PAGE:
How to make a mitered lapjoint / scarf joint for construction with timber.
Mitered joints and miter half lap joints for woodworking.
The mitered lap joint is a visually attractive method to join two or more pieces of timber.
This wood joinery method is great for homemade furniture.
On the other hand, the scarf joint is not the strongest method to connect wood.
If you do not have the special powertools then you will have to make this joinery in the classic way.
A sharp woodsaw and perfect chisels are essential to make a good mitered wood joint.
The half lap mitered lapjoint version is even more prone to defects and errors during the assembly.
A mitered lap joint is commonly used to make wooden beams longer.
Lap joints are also very common in the construction of frames for furniture.
This joinery method provides excellent strength combined with a good looking joint.
There is more contact space between the parts as a result of the angled cutting line.
Mitered joints are the most common method for wood joinery.
The lap joints with miter are stronger and are less likely to move if the wood dries out.
You can use dowels to improve the hold.
Screws are more commonly used to make these joints stronger when used for elongating beams.
That is because screws have a better tensile strenth than dowels.
How to make a mitered lap joint for wooden beams.
- As always you will have to start by making the wood edges completely straight.
It is very rare that timber arrives with perfect straight cutting edges.
- Measure all sides of your timber.
Write all sizes down on paper.
The height of this wooden beam is marked with a B.
We presume in this example that the width is 8 centimeters and the thinner side 4 centimeters.
So, for this woodworking example we start wiith timber size 8×4.
- Draw the cutting lines on your wood.
Each part has to be cut in at two and a half times the height from your timber.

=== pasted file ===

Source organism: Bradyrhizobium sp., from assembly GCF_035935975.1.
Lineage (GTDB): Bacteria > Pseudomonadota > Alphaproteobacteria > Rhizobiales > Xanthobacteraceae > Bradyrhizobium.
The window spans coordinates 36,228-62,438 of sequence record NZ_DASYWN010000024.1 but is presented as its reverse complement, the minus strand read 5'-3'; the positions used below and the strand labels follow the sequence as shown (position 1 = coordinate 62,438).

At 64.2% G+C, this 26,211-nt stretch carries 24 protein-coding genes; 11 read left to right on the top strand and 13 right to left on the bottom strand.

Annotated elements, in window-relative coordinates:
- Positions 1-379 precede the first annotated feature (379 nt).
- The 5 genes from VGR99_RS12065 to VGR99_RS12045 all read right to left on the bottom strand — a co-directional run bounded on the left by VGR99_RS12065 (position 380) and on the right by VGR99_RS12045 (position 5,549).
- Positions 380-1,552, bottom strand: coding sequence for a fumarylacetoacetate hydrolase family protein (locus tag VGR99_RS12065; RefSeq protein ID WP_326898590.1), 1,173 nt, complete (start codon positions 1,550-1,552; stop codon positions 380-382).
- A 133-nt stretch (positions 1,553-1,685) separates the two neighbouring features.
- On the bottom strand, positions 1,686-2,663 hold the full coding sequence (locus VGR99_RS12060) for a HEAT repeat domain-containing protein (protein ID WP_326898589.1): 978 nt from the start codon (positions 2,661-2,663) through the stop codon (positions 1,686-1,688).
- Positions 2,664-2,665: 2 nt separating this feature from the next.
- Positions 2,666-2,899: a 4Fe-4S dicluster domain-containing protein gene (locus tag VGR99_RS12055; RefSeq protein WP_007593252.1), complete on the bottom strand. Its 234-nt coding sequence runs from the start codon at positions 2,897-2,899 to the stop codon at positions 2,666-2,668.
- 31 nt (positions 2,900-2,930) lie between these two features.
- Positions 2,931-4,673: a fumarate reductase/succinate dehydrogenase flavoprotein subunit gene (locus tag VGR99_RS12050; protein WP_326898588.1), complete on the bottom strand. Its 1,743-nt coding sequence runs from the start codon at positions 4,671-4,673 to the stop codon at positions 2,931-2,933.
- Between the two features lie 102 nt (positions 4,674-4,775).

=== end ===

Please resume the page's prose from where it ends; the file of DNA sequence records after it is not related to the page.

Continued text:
If the timber is 8cms. high, then we multiply that by 2.5, resulting in 20 centimeters.
The depth of this cut is about one seventh of the timber height.
For this mitered woodjoint we cut to a depth of 1.2 cms.
Do the same at the end of your timber, such that the miter falls into the timber.
- Draw a line from the cutting line at the timber end towards the other cut.
Make a very clean cut across this line.
- Now repeat the same process on your other piece of lumber.
Both parts must look the same and fit perfectly together.
Use a chisel and sander to make all sides smooth and flush.
- Apply wood glue to all the wood that will be in contact with its counter part.
- Fit both parts flush against each other.
Drill two or more holes for screws.
You could use self tapping screws, but it is nevertheless wise to pre-drill before driving the screws into the wood.
- It is wise to fit one or two screws from the other part as well.
That way you will give a lot more tensile strength to this mitered lap joint.
These woodworking examples for joinery were first published on the Dutch woodworking pages of steigerhout bouwtekeningen.
The mitered half lap joint is similar to the previous wood joinery method.
A professional method of joinery when you make a frame for furniture.
The half lap mitered woodjoint is also very strong to make frames for construction of buildings.
More methods for wood joinery.